Located on the coast of the Sea of Japan 400 km (250 miles) west of Tokyo, the 280-megawatt Monju reactor is designed to burn plutonium refined from spent fuel at conventional nuclear reactors to create more fuel.
Fast-breeder reactors have been beset by technical problems and many countries have abandoned costly programs to develop them. Some critics oppose them because the high-purity plutonium they produce can be used to make nuclear weapons.
But if Japan gives up on the 900 billion yen ($11 billion)project, it faces tough choices on what to do with spent fuel rods from its 54 nuclear reactors, which are now generally stored in pools at the reactor sites.
Experts tasked with screening government programs have called for a drastic review of the Monju prototype fast breeder reactor, which remains suspended despite more than 1 trillion yen ($13 billion) spent.
“The government is pouring money on top of 1 trillion yen already spent even though it will not be completed in 40 years,” Yuichiro Tamaki, a Lower House member of the ruling Democratic Party of Japan and one of the reviewers, said. “Can we continue this program?”
The policy examiners on Nov. 20 also called on the government to drop 2.2 billion yen of the 21.5 billion yen the science ministry has requested for Monju-related programs in the fiscal 2012 budget.
Source: AJW Asahi
Monju, located in Tsuruga, Fukui Prefecture, was long shut down after sodium leaked in 1995. Only months after it was restarted in May 2010, it was suspended again due to an accident.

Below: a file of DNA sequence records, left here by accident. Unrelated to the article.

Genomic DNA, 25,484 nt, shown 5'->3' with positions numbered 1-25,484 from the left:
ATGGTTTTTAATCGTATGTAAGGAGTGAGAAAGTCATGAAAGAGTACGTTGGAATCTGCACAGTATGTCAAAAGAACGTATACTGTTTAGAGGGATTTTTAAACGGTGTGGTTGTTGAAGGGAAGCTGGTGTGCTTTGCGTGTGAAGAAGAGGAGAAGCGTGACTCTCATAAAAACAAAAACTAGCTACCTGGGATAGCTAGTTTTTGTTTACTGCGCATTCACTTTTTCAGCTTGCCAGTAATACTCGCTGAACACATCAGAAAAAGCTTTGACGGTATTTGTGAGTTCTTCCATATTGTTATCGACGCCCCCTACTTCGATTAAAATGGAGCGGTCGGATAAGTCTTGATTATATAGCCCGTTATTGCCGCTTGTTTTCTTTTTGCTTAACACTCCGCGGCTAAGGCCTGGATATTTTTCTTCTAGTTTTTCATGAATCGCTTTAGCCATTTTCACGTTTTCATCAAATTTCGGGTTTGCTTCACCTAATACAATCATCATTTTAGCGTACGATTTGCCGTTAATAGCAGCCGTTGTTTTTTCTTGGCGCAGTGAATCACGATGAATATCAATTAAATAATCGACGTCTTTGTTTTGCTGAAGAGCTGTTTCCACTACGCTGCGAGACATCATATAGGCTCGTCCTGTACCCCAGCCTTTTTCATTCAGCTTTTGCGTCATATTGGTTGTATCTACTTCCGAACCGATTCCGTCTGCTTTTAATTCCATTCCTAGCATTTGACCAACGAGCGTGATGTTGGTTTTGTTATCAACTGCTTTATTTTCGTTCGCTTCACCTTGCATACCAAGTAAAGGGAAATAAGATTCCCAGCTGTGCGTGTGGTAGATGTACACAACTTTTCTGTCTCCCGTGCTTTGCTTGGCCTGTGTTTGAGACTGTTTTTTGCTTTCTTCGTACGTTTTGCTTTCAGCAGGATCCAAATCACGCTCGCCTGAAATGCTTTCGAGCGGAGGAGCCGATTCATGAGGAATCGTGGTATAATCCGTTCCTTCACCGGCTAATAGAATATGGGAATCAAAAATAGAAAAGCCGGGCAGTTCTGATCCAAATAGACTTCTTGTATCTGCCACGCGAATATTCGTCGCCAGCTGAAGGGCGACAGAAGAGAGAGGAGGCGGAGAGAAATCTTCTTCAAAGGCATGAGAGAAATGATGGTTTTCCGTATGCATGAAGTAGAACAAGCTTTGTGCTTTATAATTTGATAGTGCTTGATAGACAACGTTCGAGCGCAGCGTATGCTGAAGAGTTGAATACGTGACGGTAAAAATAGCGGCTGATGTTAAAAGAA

On August 26, 2010, a 3.3-tonne “In‐Vessel Transfer Machine” fell into the reactor vessel when being removed after a scheduled fuel replacement operation.
In October 13, 2010, an unsuccessful attempt was made to retrieve the machine. The JAEA tried to recover the device used in fuel exchange but failed as it had become misshapen, preventing its retrieval through the upper lid.
The JAEA began preparatory engineering work on May 24, 2011 to set up equipment to be used to retrieve the IVTM that fell inside the vessel The fallen device was successfully retrieved from the reactor vessel on June 23, 2011.
Video of the Monju Sodium Leak
Video taken immediately after the Monju sodium leak and fire in 1995. Existence of the videotape was originally denied, a Japanese group called News for the People Japan (NPJ) released the video onto YouTube on Jan. 25th, 2008 with Japanese subtitles.
- Japan freezes fast breeder plans at Monju (enformable.com)
- Dangerous New Earthquake Threats Found Under Monju and Tsuruga Nuclear Power Plants Before Thought Inactive (enformable.com)